The ICU initiative positions AHN and Highmark Health to accelerate development of other virtual health endeavors.
In a quest to build a virtual ICU program for multiple hospitals in its 13-hospital health system, Allegheny Health Network (AHN), Pittsburgh-based Highmark Health not only boosted its capacity to care for critically ill patients, it also built the infrastructure for expansion of future virtual care initiatives.
At a time when telehealth and virtual care are top of mind, lessons AHN learned along the way provide a useful framework for other health systems exploring these endeavors.
About three years ago, leaders at Highmark Health began exploring development of a virtual ICU, often called eICUs by other hospital systems. Highmark, which refers to itself as a "blended health organization," functions as a payer, operating one of the county's largest Blue Cross and Blue Shield Blue affiliates, as well as a provider through AHN.
"The ability to institute a virtual ICU model was aligned with our mission and goals, which was to increase the capacity and capabilities of those community hospitals in an effort to manage patients close to home," says Anil Singh, MD, MPH, MMM, executive medical director, enterprise clinical organization-clinical solutions, design, and implementation, Highmark Health.
Before the concept was launched, community hospitals would send their critically ill patients to Allegheny General Hospital, creating a "bottleneck effect" trying to admit multiple patients into one hospital. "There were not enough beds, there was not enough staff, there were all sorts of issues," Singh says.
A shortage of intensivists compounded the problem. "I was struggling to find enough clinicians to help cover the units around our system," Singh says. "I always jokingly say that intensivists aren't falling from trees. They're a scarce commodity."
The virtual ICU "became an opportunity for us to manage a larger volume of patients at the same level and capabilities as our quaternary care hospital with the ability to do that at the highest quality with the same outcomes," he says. Initially, four outlying hospitals were involved in the initiative, with a total of 64 ICU beds.
1. Partner With an Experienced Player to Accelerate the Process
As AHN began its journey, "We zeroed in on Mercy Virtual early in the due diligence process as a potential partner to help us," says David Hall, MBA, vice president of strategic partnerships, Highmark Health.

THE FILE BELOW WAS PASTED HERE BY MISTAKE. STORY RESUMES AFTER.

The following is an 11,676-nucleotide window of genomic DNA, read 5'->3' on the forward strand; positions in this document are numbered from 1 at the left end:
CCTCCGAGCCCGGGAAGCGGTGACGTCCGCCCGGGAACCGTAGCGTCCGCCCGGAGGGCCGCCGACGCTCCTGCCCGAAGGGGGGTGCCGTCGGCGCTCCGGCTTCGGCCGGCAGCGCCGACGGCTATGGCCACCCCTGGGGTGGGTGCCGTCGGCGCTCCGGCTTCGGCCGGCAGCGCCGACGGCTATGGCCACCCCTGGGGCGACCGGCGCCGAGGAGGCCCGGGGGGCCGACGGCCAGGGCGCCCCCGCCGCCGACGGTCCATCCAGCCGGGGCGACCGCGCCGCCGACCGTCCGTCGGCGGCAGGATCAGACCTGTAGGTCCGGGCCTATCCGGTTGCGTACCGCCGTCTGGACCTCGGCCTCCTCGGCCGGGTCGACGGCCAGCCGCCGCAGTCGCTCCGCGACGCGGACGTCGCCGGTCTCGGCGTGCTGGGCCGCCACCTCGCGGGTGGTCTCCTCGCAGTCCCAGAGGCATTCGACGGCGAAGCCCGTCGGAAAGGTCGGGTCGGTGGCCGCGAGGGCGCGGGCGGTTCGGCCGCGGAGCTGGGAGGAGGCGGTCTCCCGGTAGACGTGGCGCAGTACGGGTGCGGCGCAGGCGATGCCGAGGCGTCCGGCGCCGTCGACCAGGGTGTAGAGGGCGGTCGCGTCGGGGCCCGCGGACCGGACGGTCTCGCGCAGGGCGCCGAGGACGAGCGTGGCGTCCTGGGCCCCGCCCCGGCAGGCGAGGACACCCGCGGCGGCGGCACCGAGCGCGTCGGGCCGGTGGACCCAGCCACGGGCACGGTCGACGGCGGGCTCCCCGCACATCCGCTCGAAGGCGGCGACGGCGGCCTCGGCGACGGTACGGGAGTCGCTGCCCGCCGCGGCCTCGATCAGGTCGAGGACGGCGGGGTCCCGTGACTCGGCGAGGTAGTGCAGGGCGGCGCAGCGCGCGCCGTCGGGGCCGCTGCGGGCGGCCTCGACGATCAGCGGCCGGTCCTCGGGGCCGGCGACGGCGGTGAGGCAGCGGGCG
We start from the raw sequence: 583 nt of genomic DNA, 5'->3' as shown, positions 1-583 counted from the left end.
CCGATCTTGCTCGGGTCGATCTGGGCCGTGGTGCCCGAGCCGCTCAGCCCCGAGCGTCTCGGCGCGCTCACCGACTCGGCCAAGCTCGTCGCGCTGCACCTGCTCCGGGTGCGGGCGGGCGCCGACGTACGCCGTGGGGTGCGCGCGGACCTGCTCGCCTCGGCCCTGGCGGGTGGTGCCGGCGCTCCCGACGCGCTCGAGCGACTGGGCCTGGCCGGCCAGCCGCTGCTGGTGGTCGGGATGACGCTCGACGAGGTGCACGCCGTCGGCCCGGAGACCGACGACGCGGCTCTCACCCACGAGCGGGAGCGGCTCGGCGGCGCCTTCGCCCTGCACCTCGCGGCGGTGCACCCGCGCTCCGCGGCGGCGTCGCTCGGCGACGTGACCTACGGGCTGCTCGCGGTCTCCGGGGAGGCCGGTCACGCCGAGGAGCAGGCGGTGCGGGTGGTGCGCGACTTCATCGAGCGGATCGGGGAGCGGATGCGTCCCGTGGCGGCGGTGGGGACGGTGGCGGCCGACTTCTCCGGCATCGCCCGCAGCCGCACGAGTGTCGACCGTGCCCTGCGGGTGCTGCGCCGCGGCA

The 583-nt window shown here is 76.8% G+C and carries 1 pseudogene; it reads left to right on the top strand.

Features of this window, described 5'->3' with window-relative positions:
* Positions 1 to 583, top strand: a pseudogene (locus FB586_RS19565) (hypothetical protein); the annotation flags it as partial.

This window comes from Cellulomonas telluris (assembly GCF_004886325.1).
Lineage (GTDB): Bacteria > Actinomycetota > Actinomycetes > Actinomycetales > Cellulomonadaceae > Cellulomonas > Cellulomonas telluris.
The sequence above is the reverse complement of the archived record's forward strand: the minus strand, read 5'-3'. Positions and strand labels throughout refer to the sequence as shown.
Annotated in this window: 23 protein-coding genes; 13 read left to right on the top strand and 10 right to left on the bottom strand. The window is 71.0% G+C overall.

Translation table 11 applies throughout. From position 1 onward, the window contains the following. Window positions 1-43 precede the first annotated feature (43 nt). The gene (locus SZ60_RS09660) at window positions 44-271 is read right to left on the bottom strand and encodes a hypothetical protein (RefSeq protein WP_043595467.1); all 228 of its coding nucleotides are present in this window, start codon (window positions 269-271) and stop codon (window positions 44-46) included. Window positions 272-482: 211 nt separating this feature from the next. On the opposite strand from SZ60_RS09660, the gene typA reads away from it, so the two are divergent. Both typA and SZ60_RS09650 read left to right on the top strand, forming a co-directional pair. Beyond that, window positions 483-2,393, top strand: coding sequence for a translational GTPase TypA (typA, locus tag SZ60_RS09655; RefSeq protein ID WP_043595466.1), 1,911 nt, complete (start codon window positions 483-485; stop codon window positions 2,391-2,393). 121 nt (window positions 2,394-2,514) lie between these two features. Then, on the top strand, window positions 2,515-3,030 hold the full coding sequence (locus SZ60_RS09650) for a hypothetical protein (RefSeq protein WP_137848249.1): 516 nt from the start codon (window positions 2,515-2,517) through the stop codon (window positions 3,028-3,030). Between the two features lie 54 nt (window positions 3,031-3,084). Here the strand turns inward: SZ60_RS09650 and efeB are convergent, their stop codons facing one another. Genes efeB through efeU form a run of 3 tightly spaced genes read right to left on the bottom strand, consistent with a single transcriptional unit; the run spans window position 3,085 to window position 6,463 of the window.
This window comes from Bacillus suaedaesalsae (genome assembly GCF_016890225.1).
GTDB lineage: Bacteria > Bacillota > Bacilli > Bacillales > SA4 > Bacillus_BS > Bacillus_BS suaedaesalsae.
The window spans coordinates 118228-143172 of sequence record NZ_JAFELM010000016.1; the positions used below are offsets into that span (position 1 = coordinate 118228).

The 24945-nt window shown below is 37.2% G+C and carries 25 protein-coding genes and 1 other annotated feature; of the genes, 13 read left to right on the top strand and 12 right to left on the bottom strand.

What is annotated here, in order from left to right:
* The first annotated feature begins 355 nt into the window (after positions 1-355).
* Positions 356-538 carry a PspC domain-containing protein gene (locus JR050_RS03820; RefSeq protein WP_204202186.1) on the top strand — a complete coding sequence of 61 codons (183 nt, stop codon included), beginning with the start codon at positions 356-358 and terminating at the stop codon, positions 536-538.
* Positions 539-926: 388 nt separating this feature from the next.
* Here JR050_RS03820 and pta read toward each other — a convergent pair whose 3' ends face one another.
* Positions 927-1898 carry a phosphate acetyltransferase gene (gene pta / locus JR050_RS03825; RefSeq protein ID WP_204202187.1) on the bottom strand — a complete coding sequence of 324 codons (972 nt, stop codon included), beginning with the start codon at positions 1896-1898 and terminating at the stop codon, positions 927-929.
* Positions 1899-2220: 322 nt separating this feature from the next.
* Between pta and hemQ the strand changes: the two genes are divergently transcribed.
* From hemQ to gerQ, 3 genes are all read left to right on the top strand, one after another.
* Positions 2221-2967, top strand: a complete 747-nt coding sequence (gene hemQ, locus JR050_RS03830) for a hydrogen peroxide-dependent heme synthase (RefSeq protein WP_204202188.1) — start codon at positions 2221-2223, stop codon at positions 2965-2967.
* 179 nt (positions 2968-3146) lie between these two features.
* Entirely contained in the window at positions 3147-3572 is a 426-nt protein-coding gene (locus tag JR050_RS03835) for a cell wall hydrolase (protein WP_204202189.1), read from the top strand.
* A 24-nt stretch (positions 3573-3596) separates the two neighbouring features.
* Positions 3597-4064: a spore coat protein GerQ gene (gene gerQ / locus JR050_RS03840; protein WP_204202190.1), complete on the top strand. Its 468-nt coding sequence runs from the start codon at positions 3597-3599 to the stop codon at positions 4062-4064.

Based in St. Louis and affiliated with Mercy health system, Mercy Virtual launched a "hospital without beds" in 2015. Today, in addition to serving 43 hospitals in its own health system, Mercy Virtual works in partnership with other hospitals, and its 300 clinicians deliver 24/7 virtual care services to 600,000 patients across seven states. Hall outlines three benefits the partnership provides:
- Technology: The technology involved in eICU operations requires products from multiple vendors. Mercy Virtual had already vetted the recommended technology stack, streamlining the process. "They understood how those technology pieces all come together in the EHR (electronic health record) system," Hall says. "So as we put in the monitors, Wi-Fi, video capability, and audio capability and integrated it into Epic, they brought that know-how together for us."
- Staffing: The partnership provided a way to immediately expand AHN's roster of clinicians. "They had about 140 clinicians that are both licensed in Pennsylvania and credentialed at the Allegheny Health Network who are essentially extensions of the AHN clinical team," Hall says. Depending on the needs of an AHN hospital, Mercy's clinician provides partial or fulltime virtual ICU coverage at all facilities. When an intensivist is not on the premises, advanced practice providers carry out orders from the remotely located physician.
- Training: Mercy Virtual provided training and support as each AHN hospital came online.
The Mercy Virtual team guided AHN through the strategy, build, implementation, and technology alignment, as well as the training and education. "They have been a true partner at all levels," Hall says. The first AHN virtual ICU debuted in January 2020 with three others rolling out over the next three months as the pandemic gained traction.
"We went through the build, all the strategy, the implementation, the technology alignment, everything that we did there, the training, the education, all of that occurred in 2019, we went live with the first virtual clinic for virtual ICU at the end of January 2020. We had no idea what was coming down the pike, honestly, with the COVID and the pandemic. So we rolled out the first four hospital [virtual] ICU programs in January, February, March, and April of 2020."
2. Expect Unanticipated Challenges Due to Outdated Technology